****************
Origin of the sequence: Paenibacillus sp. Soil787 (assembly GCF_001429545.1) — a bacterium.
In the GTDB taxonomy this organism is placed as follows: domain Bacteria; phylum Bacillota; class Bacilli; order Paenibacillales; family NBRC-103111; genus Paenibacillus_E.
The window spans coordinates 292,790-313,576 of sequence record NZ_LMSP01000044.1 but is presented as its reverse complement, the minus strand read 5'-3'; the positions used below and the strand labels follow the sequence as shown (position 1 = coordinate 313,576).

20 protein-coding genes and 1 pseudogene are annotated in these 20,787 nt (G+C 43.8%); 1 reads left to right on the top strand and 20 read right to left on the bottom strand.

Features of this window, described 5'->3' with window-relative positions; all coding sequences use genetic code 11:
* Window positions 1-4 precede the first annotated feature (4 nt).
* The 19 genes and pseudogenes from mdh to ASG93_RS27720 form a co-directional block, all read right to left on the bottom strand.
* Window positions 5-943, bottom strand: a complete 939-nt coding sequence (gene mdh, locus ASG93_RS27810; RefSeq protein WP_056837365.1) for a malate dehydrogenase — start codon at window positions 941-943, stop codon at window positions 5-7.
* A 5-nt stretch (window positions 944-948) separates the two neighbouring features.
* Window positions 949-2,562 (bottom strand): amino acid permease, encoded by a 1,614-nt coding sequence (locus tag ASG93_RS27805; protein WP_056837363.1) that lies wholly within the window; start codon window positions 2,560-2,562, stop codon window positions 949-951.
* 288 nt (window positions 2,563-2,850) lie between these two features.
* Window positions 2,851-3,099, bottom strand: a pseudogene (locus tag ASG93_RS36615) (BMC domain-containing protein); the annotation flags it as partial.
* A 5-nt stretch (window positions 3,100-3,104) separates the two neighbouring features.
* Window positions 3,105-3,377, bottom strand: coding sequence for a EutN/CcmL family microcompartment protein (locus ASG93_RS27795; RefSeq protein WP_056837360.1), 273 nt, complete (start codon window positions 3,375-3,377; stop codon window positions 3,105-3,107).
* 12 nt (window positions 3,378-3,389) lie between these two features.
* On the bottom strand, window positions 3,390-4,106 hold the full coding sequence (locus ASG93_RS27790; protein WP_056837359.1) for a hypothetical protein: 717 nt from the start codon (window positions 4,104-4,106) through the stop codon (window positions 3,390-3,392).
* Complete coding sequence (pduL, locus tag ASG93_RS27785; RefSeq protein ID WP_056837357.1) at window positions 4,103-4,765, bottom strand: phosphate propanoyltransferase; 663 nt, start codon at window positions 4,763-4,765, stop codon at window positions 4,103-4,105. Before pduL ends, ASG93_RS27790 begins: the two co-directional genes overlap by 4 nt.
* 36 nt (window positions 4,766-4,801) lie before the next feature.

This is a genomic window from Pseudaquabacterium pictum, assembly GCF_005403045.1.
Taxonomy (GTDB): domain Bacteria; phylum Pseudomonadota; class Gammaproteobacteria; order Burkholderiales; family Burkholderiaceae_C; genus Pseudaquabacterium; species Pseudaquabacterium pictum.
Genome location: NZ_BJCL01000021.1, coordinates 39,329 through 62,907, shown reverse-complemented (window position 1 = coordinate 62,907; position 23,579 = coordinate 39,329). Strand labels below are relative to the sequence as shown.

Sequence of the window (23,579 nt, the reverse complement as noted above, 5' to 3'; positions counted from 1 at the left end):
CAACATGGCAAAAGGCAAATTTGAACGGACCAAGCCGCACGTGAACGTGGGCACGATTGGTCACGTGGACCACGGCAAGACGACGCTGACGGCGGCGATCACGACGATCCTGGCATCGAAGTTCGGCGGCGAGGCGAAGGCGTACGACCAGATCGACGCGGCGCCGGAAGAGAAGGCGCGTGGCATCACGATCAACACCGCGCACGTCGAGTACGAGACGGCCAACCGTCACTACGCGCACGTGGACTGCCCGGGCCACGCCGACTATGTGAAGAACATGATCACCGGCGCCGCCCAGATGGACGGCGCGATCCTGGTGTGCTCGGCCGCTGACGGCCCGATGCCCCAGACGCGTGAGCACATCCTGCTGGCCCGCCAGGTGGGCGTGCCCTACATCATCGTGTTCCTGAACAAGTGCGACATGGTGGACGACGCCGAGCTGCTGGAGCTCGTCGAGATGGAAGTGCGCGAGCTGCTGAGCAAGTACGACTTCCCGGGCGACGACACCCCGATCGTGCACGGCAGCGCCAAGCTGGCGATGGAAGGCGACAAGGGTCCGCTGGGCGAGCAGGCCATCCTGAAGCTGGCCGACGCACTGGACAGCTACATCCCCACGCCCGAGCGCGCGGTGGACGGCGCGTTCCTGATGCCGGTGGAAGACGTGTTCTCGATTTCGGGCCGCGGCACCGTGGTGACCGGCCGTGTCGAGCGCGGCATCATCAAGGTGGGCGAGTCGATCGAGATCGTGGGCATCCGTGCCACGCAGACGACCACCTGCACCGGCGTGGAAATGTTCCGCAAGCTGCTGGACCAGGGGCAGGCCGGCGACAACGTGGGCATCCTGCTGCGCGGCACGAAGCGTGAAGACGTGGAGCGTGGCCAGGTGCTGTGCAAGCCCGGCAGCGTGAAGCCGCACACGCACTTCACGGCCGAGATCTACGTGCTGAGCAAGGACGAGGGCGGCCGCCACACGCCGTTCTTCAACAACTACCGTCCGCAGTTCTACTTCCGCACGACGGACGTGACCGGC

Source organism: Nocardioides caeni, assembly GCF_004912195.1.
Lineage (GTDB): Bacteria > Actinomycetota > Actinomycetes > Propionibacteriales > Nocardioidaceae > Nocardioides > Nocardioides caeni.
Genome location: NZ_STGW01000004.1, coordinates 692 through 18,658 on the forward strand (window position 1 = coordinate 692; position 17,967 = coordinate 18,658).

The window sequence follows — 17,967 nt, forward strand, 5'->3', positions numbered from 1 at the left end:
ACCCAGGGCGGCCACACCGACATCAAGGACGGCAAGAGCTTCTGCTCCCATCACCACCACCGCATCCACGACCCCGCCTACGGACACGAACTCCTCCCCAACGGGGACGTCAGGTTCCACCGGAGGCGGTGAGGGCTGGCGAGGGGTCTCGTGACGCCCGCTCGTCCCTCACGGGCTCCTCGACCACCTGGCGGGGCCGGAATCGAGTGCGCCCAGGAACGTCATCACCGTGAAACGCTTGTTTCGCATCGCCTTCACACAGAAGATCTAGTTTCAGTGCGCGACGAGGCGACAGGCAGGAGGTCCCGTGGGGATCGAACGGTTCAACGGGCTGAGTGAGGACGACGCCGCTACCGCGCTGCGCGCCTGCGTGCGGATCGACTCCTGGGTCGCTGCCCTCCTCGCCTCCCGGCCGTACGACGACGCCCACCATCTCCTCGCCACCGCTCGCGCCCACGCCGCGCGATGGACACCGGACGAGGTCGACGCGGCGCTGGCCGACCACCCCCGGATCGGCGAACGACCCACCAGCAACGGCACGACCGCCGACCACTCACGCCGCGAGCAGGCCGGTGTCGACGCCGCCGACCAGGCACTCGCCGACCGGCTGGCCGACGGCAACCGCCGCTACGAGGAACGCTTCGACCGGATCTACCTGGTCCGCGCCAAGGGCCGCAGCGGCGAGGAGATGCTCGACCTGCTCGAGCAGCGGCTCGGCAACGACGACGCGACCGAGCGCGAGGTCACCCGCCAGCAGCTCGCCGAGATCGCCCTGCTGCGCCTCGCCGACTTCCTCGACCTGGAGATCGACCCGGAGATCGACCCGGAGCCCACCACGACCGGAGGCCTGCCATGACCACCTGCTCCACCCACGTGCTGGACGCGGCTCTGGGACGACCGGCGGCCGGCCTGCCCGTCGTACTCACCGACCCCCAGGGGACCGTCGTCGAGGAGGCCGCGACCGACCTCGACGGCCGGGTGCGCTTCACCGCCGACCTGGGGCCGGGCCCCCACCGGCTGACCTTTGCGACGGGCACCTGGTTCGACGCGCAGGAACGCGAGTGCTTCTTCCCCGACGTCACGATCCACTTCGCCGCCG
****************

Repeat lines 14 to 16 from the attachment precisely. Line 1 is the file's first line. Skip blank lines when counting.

* Window positions 3,105-3,377, bottom strand: coding sequence for a EutN/CcmL family microcompartment protein (locus ASG93_RS27795; RefSeq protein WP_056837360.1), 273 nt, complete (start codon window positions 3,375-3,377; stop codon window positions 3,105-3,107).
* 12 nt (window positions 3,378-3,389) lie between these two features.
* On the bottom strand, window positions 3,390-4,106 hold the full coding sequence (locus ASG93_RS27790; protein WP_056837359.1) for a hypothetical protein: 717 nt from the start codon (window positions 4,104-4,106) through the stop codon (window positions 3,390-3,392).